• Price to Cash Flow Ratio
  • Dividend Yield
  • Dividend Payout Ratio
  • Free Cashflow per Share
  • Share Buyback

Depending on the screener, you will either want to include the following ratios which will help during your screening and due diligence process:

  • Altman Z Score
  • Free Cash Flow Payout
  • Net Financial Debt to Total Assets
  • Credit Rating
  • Gross Profitability Ratio
  • Piotroski F-Score
  • Return on Invested Capital (ROIC)

Step 3: Filter the results

Filter out banks, insurances, and financial service companies. Also in my initial study I left these financial companies out, as it is difficult to compare these types of companies with other businesses merely on financial metrics such as the price-to-book or price-to-earnings ratio.

Step 4: Sort the results

Next, you want to sort or filter the results according to the dividend yield and the Price-to-book ratio. You can do so by either filtering the results so that your results only contain companies with a specified low price-to-book ratio and dividend yield, or you sort all search results accordingly. 

Step 5: Create portfolios

Now you can include all search results which fit your definition of a value dividend stock, into a portfolio. You can either create an overall value dividend portfolio, which means that you include both: highly dividend paying and non-dividend paying stocks into one portfolio. Or you split it up so that you end up with two portfolios: one value portfolio which pays a significantly high dividend and one value portfolio which pays no dividends.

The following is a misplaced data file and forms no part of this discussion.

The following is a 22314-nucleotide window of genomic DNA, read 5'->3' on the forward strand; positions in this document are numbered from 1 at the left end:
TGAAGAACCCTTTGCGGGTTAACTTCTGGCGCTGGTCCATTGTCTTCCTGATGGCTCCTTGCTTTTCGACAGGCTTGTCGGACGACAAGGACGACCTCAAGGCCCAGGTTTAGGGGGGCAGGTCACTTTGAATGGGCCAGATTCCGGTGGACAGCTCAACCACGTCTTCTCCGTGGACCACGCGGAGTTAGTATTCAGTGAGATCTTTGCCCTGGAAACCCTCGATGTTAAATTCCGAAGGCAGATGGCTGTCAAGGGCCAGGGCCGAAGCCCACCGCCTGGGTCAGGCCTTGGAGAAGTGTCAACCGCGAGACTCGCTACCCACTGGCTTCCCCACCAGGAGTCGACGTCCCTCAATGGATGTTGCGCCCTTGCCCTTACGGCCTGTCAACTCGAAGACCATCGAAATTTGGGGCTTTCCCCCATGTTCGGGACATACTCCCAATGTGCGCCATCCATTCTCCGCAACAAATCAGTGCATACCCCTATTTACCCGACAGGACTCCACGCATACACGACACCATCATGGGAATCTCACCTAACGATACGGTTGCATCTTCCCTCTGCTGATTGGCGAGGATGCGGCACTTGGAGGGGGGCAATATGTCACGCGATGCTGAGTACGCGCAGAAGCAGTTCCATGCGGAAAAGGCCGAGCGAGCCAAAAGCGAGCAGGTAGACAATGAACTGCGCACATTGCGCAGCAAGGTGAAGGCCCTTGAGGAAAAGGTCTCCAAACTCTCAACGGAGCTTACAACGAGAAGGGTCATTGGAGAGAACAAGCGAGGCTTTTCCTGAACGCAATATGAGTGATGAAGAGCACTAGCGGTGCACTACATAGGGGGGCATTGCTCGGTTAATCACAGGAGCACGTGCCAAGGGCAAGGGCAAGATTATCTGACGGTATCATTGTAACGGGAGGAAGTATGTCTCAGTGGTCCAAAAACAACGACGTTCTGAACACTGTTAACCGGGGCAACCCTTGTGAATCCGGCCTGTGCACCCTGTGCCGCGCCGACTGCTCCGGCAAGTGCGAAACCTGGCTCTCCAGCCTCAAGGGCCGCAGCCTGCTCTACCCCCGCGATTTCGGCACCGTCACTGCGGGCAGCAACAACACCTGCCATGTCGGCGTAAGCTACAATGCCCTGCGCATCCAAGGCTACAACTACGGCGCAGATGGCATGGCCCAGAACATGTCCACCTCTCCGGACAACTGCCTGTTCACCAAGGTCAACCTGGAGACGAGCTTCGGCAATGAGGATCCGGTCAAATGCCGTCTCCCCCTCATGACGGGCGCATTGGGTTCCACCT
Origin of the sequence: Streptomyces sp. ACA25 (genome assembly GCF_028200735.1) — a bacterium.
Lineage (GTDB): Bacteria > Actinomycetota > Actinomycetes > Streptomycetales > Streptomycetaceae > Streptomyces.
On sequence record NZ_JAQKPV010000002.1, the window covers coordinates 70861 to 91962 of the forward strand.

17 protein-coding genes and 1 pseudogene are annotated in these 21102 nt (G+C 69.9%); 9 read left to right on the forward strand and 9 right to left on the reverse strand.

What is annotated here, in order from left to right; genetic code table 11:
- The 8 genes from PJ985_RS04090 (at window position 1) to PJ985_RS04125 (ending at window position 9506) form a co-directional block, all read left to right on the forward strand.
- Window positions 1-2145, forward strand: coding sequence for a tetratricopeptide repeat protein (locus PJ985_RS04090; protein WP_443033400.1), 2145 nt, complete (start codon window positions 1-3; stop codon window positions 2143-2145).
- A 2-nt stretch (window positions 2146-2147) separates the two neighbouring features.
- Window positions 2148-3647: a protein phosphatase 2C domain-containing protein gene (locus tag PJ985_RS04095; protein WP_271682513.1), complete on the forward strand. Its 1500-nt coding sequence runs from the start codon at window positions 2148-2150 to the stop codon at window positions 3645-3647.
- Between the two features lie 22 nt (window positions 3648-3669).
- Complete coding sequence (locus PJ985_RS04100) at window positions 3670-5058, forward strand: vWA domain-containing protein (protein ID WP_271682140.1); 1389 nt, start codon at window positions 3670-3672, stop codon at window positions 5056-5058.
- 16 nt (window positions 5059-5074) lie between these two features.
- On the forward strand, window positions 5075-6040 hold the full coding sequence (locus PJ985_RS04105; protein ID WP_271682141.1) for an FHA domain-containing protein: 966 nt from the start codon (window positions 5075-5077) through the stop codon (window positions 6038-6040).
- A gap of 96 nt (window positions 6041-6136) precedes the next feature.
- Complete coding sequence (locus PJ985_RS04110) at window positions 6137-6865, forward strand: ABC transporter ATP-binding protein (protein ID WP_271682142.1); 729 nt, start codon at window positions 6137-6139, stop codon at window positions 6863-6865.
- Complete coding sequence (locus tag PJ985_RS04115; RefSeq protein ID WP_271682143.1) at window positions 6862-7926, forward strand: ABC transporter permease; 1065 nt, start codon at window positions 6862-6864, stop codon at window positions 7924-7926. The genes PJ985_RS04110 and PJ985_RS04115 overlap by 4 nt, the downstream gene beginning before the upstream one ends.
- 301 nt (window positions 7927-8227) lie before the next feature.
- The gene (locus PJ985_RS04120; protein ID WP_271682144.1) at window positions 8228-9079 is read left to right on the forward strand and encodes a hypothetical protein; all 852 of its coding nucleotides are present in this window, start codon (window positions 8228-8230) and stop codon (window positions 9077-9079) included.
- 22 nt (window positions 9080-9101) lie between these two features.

Step 6: Due Diligence

Now, you most likely ended up with one or two portfolios consisting of 5-35 value dividend stocks. As explained in the chapter “Intrinsic Value Analysis”, you should look at each stock individually and calculate an intrinsic value.

If you use a more advanced screener, you can already export important indicators such as the Altman Z score, Piotroski F-Score, and custom ratios such as the free cash flow payout ratio. They can help you to already sort out many bad companies.

If there are companies whose metrics are too good to be true, it is usually true. Look at them individually, their last quarterly and annual report, and may find that they sold a business division which can easily screw certain metrics.

Of those companies which are left, you’ll want to continue with your own due diligence. Try to understand the business and industry, get a clear picture of the management, and calculate an intrinsic value with a method you find appropriate.